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Minneapolis likely to protect master builder Healy’s ‘prototype’ house

MinnPost photo by Karen Boros
The house, which has suffered damage in three fires, currently is divided into 15 living units.

A Minneapolis house designed and constructed in 1893 by master builder Theron Potter Healy apparently will be saved from the wrecking ball. The process has been a short but rocky road.

First, the Community Planning and Economic Development Department decided the house at 2320 Colfax Ave. S. had no historic significance and signed off on a wrecking/demolition permit. That was in March.

Anders Christensen, an expert on the topic of Healy houses, appealed that decision to the Heritage Preservation Commission, which granted the appeal despite staff advice that the house did not match the definition of a historic resource. That was in April.

Two days later, the property owner filed an appeal of the commission’s decision that was heard by the City Council’s Zoning and Planning Committee. Members there voted 5-to-0 to save the house. That was Tuesday.

Council’s final decision Friday

The full City Council will consider the matter on Friday, but a 5-to-0-committee vote will be hard to turn around.

Healy built 140 homes in Minneapolis between 1886 and his death in 1906, working for every major architect of the era and designing homes himself even though he was not educated as an architect.

“Healy was a master builder, but the residence at 2320 Colfax has been altered extensively over time,” said John Smoley, a city planner who works with the Heritage Preservation Commission. The house, which has suffered damage in three fires, currently is divided into 15 living units.

The once-open front porch has been enclosed, wood-frame windows have been replaced with aluminum and vinyl, a large addition has been added to the back of the house and a barn/carriage house built by Healy has been removed.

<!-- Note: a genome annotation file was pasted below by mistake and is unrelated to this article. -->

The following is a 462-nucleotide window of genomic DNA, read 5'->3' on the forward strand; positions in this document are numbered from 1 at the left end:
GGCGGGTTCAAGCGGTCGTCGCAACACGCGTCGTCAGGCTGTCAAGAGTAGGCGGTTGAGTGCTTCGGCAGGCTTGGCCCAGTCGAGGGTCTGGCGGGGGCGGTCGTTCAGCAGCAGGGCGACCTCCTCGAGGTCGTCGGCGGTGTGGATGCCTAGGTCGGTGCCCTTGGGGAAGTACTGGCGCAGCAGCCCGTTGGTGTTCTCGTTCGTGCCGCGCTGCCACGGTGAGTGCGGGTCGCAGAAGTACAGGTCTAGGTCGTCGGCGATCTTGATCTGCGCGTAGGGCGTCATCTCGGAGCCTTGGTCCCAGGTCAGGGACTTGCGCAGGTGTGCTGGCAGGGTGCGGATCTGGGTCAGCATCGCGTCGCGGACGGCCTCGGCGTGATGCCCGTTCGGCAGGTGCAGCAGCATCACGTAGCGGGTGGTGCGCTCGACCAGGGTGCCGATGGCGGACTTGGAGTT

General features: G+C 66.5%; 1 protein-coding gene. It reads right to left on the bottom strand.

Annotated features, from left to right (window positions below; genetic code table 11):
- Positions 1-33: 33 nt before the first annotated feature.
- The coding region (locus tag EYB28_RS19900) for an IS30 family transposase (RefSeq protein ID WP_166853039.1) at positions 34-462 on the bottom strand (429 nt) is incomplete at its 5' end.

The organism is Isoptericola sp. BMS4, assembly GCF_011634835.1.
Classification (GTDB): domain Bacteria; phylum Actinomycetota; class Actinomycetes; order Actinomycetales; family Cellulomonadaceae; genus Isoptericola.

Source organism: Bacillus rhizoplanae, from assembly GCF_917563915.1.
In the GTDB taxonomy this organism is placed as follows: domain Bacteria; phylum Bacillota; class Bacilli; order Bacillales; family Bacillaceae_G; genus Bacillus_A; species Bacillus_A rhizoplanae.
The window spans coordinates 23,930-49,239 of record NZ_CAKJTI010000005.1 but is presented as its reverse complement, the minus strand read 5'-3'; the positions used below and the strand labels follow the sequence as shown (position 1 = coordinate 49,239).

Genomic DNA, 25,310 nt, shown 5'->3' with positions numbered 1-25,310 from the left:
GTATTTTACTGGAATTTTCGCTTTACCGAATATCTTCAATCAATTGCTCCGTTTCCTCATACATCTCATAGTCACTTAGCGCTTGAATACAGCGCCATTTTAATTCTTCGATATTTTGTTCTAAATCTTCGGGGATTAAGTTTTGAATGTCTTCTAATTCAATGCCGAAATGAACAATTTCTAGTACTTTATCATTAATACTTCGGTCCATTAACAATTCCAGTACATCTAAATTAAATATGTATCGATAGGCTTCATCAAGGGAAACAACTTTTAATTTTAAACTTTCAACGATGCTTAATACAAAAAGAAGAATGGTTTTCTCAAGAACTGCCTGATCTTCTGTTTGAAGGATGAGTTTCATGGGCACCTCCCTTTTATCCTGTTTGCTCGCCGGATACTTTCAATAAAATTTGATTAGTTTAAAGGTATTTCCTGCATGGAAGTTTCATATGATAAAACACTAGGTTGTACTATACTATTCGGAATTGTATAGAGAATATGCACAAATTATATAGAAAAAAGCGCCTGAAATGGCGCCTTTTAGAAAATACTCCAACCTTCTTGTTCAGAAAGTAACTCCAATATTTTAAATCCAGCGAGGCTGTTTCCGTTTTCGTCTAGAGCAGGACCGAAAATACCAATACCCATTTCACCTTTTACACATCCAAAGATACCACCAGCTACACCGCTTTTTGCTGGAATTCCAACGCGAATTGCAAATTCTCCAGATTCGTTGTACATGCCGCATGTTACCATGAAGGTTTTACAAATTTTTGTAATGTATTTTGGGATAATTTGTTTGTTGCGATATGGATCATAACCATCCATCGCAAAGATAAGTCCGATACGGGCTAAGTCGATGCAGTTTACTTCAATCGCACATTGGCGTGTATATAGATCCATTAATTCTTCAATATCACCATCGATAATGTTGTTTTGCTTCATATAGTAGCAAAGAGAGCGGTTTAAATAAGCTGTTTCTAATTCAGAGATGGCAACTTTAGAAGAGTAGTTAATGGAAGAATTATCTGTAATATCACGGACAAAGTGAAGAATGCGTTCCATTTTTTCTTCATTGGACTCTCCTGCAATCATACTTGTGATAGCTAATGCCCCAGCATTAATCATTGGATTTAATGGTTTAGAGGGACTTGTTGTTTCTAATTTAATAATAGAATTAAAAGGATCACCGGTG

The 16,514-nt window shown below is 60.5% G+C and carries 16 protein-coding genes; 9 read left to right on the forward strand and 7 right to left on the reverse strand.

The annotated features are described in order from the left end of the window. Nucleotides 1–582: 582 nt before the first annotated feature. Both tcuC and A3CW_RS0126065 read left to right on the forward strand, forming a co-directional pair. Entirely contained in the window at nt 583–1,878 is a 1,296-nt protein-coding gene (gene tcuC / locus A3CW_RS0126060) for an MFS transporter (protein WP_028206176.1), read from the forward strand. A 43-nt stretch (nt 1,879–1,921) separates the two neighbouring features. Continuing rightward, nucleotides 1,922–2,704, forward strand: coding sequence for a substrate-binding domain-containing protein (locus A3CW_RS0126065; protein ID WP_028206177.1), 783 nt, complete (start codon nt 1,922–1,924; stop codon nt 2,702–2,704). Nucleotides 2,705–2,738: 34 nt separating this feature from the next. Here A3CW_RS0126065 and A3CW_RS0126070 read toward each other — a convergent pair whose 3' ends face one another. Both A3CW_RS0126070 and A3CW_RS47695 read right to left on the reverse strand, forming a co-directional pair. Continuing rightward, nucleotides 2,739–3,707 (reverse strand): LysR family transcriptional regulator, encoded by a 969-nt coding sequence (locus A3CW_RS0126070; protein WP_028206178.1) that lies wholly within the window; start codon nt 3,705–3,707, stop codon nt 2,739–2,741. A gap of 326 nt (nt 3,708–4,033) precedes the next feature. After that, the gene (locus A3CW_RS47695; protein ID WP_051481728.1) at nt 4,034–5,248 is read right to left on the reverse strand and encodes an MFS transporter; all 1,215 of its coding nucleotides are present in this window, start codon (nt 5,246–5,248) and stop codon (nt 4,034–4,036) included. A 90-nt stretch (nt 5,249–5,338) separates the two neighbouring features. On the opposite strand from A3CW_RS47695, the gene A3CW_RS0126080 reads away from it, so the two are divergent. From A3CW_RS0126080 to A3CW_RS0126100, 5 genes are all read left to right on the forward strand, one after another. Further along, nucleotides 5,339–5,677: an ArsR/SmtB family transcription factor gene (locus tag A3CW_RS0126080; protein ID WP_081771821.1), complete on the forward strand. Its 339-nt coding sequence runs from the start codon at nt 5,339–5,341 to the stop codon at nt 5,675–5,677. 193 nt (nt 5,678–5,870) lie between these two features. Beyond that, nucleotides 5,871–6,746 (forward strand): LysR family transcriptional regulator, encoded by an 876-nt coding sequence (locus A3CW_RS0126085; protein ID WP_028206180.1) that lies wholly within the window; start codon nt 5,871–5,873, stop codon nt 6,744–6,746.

“There are better remaining examples of Theron Potter Healy’s work,” Smoley said. Of the 30 houses Healy built in the Wedge neighborhood, 27 are still standing, including the Colfax house.

Home converted to multiple units

Healy built it on his own and sold it to Edward Orth, the son of John Orth, who in 1890 owned one of the four large brewing companies in Minneapolis. (Those breweries merged and ultimately became Grain Belt Brewing.)

The Orth House, as 2320 Colfax came to be known, was a single-family dwelling until 1962, when it was converted to multiple units.

“I’ve owned it since 1991. I bought it after it had been in a major fire,” said Michael Crow, the current owner of the Orth House. “The fire and water damage destroyed all of the eight-panel doors, the baseboards, casings, second-floor fire place, buckled the hardwood floors and destroyed all of the fixtures in the upstairs bathrooms.”

Theron Potter Healy
sanfordberman.orgTheron Potter Healy

Crow said he has been trying, without success, to sell the house for five years. Currently he has a buyer who wants to tear down the house — and the one next door — to build a four-story apartment building.

“There’s nothing left to restore,” said Crow. “The building was restored back into a nice rooming house, but nothing was done to restore any of the old parts of the house due to the cost.”